DOI: https://doi.org/10.20529/IJME.2014.070

Putting patients first? Reflections concerning the “Consensus Framework for Ethical Collaboration”

The “Consensus Framework for Ethical Collaboration between Patients’ Organisations, Healthcare Professionals and Pharmaceutical Industry” (1) was signed by five global healthcare organisations in January 2014. These are the International Alliance of Patients’ Organisations (IAPO), the World Medical Association (WMA), the International Council of Nurses (ICN), the International Pharmaceutical Federation (FIP), and the International Federation of Pharmaceutical Manufacturers and Associations (IFPMA). The framework is based on the following principles: (a) putting patients first, (b) supporting ethical research and innovation, (c) ensuring independence and ethical conduct, and (d) promoting transparency and accountability (1). Given that the document is intended to support high-quality patient care, we would like to make the following points with regard to these principles.

  • More recognition needs to be given to global health inequity and “structural violence” (2) must be strongly confronted.The organisations’ move to forge partnerships to improve access to healthcare, especially for the most neglected diseases, is commendable, but the achievement of their objective will require the establishment of a fair international pharmaceutical policy (3). If these organisations are seeking to achieve “optimal care for all”, health equity needs to be a priority. Otherwise, it is the patients from developed countries who will come first.
  • To support ethical research and innovation, the voice of the patients needs to be heard. The WMA’s Declaration of Helsinki was updated recently. Between 2012 and 2013, four conferences and a public consultation were held in favour of it. The IFPMA made its voice heard at two meetings, but representatives of neither the IAPO, nor other patients’ organisations spoke at those consultations (4).
  • While it is laudable to have “ensure independence and ethical conduct” as an overarching principle, the framework needs to be stricter. It is good to place limits on gifts and insist on modest refreshments and meals, but what about the “ghost management”? (5) “What policies might restrain the effects of industry sponsorship?” (5).
  • The principles of transparency and accountability are appropriate. The requirements to register clinical trials and publish negative research data, for example, are in keeping with the public interest. However, this principle is not clear on the question of what compensation is to be considered “proportionate with the services provided”?

The five organisations deserve to be congratulated for attempting to put patients first. However, as the framework is a living document, the next step is to clarify the indistinct terms. For example, what exactly is “inappropriate influence”? What is “appropriate care”? What is the “legitimate scientific purpose”?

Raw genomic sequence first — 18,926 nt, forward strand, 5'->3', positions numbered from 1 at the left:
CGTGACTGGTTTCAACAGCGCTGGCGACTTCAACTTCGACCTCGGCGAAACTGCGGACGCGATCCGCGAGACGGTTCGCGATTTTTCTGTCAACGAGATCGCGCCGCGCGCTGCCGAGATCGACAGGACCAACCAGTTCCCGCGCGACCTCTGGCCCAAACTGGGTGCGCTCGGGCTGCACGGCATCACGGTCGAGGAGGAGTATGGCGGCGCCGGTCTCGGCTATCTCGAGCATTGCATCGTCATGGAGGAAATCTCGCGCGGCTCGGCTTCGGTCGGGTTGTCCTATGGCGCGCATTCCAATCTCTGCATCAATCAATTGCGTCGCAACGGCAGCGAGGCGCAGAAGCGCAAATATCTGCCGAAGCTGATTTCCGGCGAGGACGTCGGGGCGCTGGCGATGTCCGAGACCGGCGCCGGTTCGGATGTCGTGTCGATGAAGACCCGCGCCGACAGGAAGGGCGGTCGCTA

We assume that the needful can be done to make this new framework serve as an instrument of social justice. Otherwise, it may turn out to be just a rhetorical, if not fallacious, framework.

Fernando Hellmann, Research Ethics Committee. University of Southern Santa Catarina, Palhoça, SC, Brazil; Marta Verdi, Department of Public Health. Federal University of Santa Catarina, Florianópolis, SC, Brazil; Sandra Caponi, Department of Sociology and Political Science. Federal University of Santa Catarina, Florianópolis, SC, Brazil; Bruno Rodolfo Schlemper Junior, Professor at the University of the West of Santa Catarina, Joaçaba, SC, Brazil.


  1. International Alliance of Patients’ Organisations. Consensus framework for ethical collaboration between patients’ organisations, healthcare professionals and the pharmaceutical industry.Geneva: IFPMA; 2014 Jan [cited 2014 Sep 14]. Available from: http://www.ifpma.org/fileadmin/content/Publication/2014/Consensus_Framework-vF.pdf
  2. Farmer P. Pathologies of power: health, human rights and the new war on the poor. Berkeley, CA: University of California Press, 2003, pp. 402. Int J Epidemiol. 2005 June; 34(3): 718. doi: 10.1093/ije/dyi095]
  3. Trouiller P, Olliaro P, Torreele E, Orbinski J, Laing R, Ford N. Drug development for neglected diseases: a deficient market and a public-health policy failure. Lancet. 2002 Jun 22;359(9324):2188-94.
  4. Schemper Jr BR, Hellmann F. Controvérsias em tempos de mudança na Declaração de Helsinque e a experiência brasileira em ética em pesquisa. In: Caponi S, Verdi M, Helmann F, Brzozowski FS. Medicalização da Vida: ética, Saúde Pública e Indústria Farmacêutica. 2nd edition. Curitiba: Prismas; 2013: vol. 1, pp. 37-66. [Portuguese].
  5. Sismondo S. How pharmaceutical industry funding affects trial outcomes: causal structures and responses. SocSci Med. 2008 May;66(9):1909-14. doi: 10.1016/j.socscimed.2008.01.010
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